Home-made rustic balsamic mustard

Today I am baking a brisket. It was more or less pre-made, meaning I only have to bake it as it was already marinated and everything, so I cannot claim any merit for it. But I decided to make some mustard.

I did some researching on-line on American, Italian and German websites and all have a different way to go about making mustard. Italians apparently soak the seeds in hot water and then add sort of a roux to the preparation, German do it quick and mix mustard seed powder with water and vinegar and then advise to wait a couple of days to consume, Americans soak the seeds for days and then blend everything and advise to wait before consuming it, English don’t wait any time before consuming the mustard once is done. Also American and German strongly oppose warming up the seeds claiming it will ruin the mustard, Italians do warm them up, occasionally even boil them.

All of this makes me think that it doesn’t really matter what you do, mix mustard seeds with something acidic and you will get something good.


I did not have much time, plus I wanted to eat the mustard today, so I made up my own recipe. And it turned out OK, actually it turned out good!

Home-made rustic balsamic mustard

Ingredients

  • 1 oz. brown mustard seeds
  • 2 oz. yellow mustard seeds
  • 1/4 cup water
  • 1/4 cup balsamic vinegar
  • 1 teaspoon salt
  • 2 teaspoons sugar

Directions

  1. I soaked brown and yellow mustard seeds in a mixture of balsamic vinegar and water where I dissolved a bit of salt and a bit of sugar. I let the seed soak for about one hour, and then I blended everything with a stab mixer. I had to add a bit of water to get the right consistency for the mustard. I tried it and it is pretty spicy, supposedly it should mellow out in a couple of days.
  2. I will probably never know, because I happen to like my mustard very spicy, so I am pretty sure it will be done by then.

Pine nut and balsamic vinegar ravioli sauce

The other day I got home late and hungry from climbing at the gym and instead of finding something prepared my wonderful BF, I found my BF soundly asleep after a hard day of work. I was pretty hungry, so I opened the fridge and I threw together a super quick dish. I started with goat cheese ravioli from Trader’s Joe and tried to make a quick sauce to complement them. I chose a pretty bold mix of balsamic vinegar, capers and pine nuts that works best with strongly flavored ravioli. The taste of spinach ravioli would get lost under this mix, but the one of goat cheese is enhanced without getting lost.

Pine nut and balsamic vinegar ravioli sauce

Ingredients

  • ravioli
  • 1 tbs pine nuts
  • 1 tbs capers
  • 1 tsp oregano
  • 1/2 tbs balsamic vinegar
  • EVOO

Directions

  1. First I prepared the water for the ravioli and let it warm up. Then I took a spoon of capers and a spoon of pin nuts and I roughly chopped them both. I warmed up a bit of oil in a small pan and added in the pine nuts and the capers as well as some oregano. I let the pine nuts and capers toast for a couple of minutes and then added a bit of balsamic vinegar. Be careful with the balsamic vinegar, you only want so much that it gives the a hint of flavor, not so much that it will turn the sauce vinegary and picklish. I let the vinegar evaporate and caramelized a bit and then turn off the heat. Finally I cooked the ravioli according to the instructions and dressed them with the sauce.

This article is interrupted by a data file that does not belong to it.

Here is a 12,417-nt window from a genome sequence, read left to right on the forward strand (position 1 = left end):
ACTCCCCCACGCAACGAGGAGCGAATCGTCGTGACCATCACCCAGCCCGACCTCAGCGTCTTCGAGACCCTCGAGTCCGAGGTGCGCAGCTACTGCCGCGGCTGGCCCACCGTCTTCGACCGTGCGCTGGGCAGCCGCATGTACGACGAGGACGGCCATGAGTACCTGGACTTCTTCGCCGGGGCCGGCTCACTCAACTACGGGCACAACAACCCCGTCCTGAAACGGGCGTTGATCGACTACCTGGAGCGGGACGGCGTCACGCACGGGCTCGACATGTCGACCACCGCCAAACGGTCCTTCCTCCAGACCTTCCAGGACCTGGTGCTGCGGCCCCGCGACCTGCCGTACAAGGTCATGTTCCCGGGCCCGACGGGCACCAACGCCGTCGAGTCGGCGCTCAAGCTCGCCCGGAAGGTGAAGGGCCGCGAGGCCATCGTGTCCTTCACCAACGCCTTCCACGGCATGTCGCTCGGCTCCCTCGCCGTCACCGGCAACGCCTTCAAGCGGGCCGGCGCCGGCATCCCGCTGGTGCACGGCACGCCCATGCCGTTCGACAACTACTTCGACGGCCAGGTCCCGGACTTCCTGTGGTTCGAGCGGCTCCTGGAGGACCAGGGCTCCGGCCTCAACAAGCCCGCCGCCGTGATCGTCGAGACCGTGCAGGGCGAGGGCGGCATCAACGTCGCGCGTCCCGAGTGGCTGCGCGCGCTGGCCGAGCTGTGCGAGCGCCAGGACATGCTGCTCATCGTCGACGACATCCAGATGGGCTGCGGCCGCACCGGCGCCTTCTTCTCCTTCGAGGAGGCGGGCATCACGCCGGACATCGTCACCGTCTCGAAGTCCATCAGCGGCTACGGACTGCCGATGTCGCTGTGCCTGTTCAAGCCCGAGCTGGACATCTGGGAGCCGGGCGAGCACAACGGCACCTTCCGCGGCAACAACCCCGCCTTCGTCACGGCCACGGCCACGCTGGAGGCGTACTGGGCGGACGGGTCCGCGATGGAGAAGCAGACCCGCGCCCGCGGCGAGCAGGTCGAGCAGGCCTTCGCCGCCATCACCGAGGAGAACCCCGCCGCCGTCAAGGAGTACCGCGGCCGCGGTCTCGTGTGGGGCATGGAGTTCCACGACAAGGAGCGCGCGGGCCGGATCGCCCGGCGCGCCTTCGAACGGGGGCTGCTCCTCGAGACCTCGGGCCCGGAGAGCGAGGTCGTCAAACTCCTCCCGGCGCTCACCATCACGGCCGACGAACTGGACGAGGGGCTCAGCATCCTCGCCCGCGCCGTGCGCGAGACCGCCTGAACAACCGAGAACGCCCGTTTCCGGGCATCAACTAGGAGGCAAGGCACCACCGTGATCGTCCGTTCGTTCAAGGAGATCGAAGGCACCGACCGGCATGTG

2. Next time I think I’ll add some caramelized onion to the mix. I think it should play well with the other ingredients.

Balsamic vinegar chicken wings

And is again time to play with Cooked in Translation and this month we are fusioning an American classic: chicken wings.

As soon as Lin proposed chicken wings as this month’s theme for Cooked in Translation, I decided I had to use balsamic vinegar in the glaze. It just seemed the right ingredient to “Italinize” this dish. Plus I had tried some balsamic vinegar chicken wings a while ago and I loved the idea. Unfortunately those chicken wings were not very vinegary, nor very good. So I figured this was the perfect occasion to create some good balsamic vinegar chicken wings.

Turns out I did it! I made some pretty rocking chicken wings if I may say so myself. They are sticky and sweet and pungent and vinegary and even have a smoky aftertaste thanks to the the sugars caramelizing. My mom was very skeptical, but she ended up loving them, so give them a try!

And don’t forget to link up your fusion version of this classic at the bottom of this post!

#CookedInTranslation: balsamic vinegar chicken wings

Ingredients

  • 6 chicken wings
  • 1 cup balsamic vinegar
  • 1 tsp corn starch
  • 1 tbsp sugar
  • salt

Directions

  1. Divide the chicken wings into thirds by cutting through the joints.
  2. Bake the wings in the oven at 400F until well crisped (about 20 minutes). The wings will be crispier if you arrange them on a rake that allows the fat to drain.
  3. While the wings are cooking, mix the vinegar with the corn starch and the sugar in a pot and cook until the vinegar reduces to a syrupy consistency.
  4. Toss the cooked wings with enough sauce to lightly coat them (about half the sauce) and salt to taste.
  5. serve the wings with the rest of the sauce